The Cayman Islands are a British Overseas Territory. The islands are self-governed but are under the direct protection of the United Kingdom; and the Queen of England is depicted on the currency and postal stamps of the Cayman Islands. The people speak English, although there are many other languages spoken by its inhabitants. Christopher Columbus first sighted Cayman Brac and Little Cayman on 10 May 1503 during his fourth trip to the New World. Columbus was en route to Hispaniola when his ship was thrust westward toward “two very small and low islands, full of tortoises, as was all the sea all about, insomuch that they looked like little rocks, for which reason these islands were called Las Tortugas.”
But it was actually Sir Francis Drake that founded the islands at Cayman, naming them for their alligator inhabitants. I’m now wondering if there’s a link here between Drake’s Golden Hind ship that I saw back in London and all the pirates that savaged the Caribbean back in the day….
There are three islands – Grand Cayman, Cayman Brac and Little Cayman – with Grand Cayman being the largest and most developed.
Grand Cayman Island is about 32km long with an average width of 6km. The capital of Grand Cayman is George Town. Cayman describes itself as a global village consisting of over 100 different nationalities in its 50,000 strong population. However most Caymanians have their origin in Britain, Scotland and Africa.
Water sports is what Cayman has built its substantial tourism industry and reputation on. You are never more than 3km from the water anywhere on any of the three Cayman Islands. Seven Mile Beach, where I’m staying, has the largest number of accommodations with easy access to the beach.
Katie and Yoshi are off to work this morning, but I feel at a bit of a loss without my luggage and the first plane into Cayman doesn’t arrive until 11.30am. I walk down to take a look at the beach, and it is quite stunning. The water is so clear and turquoise. I can see little schools of fishes swimming nearby. The water is warm and so inviting, it’s kind of cruel that I don’t have any bathers with me, cause I know this is where I would be spending my time right now.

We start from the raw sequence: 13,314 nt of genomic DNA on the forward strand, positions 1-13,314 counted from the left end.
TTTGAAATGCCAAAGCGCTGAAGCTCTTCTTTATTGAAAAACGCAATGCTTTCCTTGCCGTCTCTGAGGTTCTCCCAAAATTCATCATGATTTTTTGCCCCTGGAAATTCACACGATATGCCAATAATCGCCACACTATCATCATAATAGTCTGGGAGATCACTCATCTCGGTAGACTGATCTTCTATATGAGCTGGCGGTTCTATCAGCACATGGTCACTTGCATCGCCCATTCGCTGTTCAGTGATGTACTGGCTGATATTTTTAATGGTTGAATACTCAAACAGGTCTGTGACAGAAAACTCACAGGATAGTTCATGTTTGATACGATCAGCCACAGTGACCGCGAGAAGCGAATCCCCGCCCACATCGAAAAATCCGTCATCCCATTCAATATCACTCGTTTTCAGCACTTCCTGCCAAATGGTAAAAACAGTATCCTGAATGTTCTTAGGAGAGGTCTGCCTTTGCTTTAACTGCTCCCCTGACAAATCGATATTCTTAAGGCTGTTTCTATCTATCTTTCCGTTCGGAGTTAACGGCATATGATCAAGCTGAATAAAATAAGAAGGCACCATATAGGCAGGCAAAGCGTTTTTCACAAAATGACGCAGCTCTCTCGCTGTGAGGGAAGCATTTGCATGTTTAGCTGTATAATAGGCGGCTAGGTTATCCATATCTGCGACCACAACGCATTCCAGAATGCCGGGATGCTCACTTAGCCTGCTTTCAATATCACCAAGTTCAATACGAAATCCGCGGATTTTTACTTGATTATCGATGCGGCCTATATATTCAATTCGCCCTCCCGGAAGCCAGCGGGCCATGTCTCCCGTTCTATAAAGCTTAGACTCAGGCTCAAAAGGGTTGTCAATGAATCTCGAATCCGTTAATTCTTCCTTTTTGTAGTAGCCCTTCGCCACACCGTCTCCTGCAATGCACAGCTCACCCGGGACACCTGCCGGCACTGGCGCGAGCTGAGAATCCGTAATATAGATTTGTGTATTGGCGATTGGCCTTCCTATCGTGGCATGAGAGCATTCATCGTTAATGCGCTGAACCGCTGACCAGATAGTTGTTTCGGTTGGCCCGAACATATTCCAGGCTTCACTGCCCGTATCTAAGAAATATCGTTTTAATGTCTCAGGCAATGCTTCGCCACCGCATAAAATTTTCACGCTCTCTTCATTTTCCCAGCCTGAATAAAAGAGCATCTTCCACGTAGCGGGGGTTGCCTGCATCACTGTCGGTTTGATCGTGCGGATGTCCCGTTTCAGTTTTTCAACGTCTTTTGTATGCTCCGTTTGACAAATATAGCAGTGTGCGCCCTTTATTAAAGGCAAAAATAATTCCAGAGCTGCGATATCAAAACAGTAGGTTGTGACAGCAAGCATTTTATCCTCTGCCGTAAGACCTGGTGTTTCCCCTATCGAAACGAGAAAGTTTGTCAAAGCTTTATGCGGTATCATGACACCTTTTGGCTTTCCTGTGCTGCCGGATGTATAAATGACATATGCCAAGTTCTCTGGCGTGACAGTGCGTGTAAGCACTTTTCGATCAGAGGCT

Katie leaves work early and we head off to see some sights. We start walking down the road towards Camana Bay. I had totally forgotten about the island’s iguanas until right about now – I think the stunning beach had lulled me into a false sense of security. I tense up and freak out at the iguana now sitting alongside the side of the road. We keep walking and there’s another one. Katie tells me that they like to hide under cars and up around the rims where its cool – ah, there’s another one – so people have to be really careful – and another one – or they could accidentally run over them – argh, and another one! And they hide in the bushes – all I can hear are rustling bushes now – and in the trees – are you freaking kidding me! I don’t think Katie realised it was going to be this bad. We are only walking for about 10 – 15 minutes and I have counted 10 iguanas. “That’s actually not very many, it must be a slow day – plus we haven’t even seen any big ones yet” Katie tells me.
I’m not quite sure how I’m going to get over this “illogical phobia”, but I’m gonna have to try because it’ll start to get really annoying to Katie and Yoshi, and will reduce my nerves to shreds!
Upon reaching Camana Bay, and after a nice settling glass of wine, I spot an iguana that looks almost friendly. He’s one of the island mascots – Poof. Now the name Poof is not a reference to his sexual persuasion, but is actually a reference to the endangered status of this species. He is part of the Blue Dragon Trail, which is a series of 15 dragons around the island.
Camana Bay is set up for tourists, that much is obvious. There are a lot of overpriced shops, and it’s very quiet around. Obviously the cruise ships that I saw in port this morning have left. It’s quite a nice little area other than that, and I really enjoyed the wine bar. It was set up with bottle machines all along the wall, so you buy a card pre-loaded with cash and then go to whichever wine you would like and select whether you want a taste, a half glass or a full glass.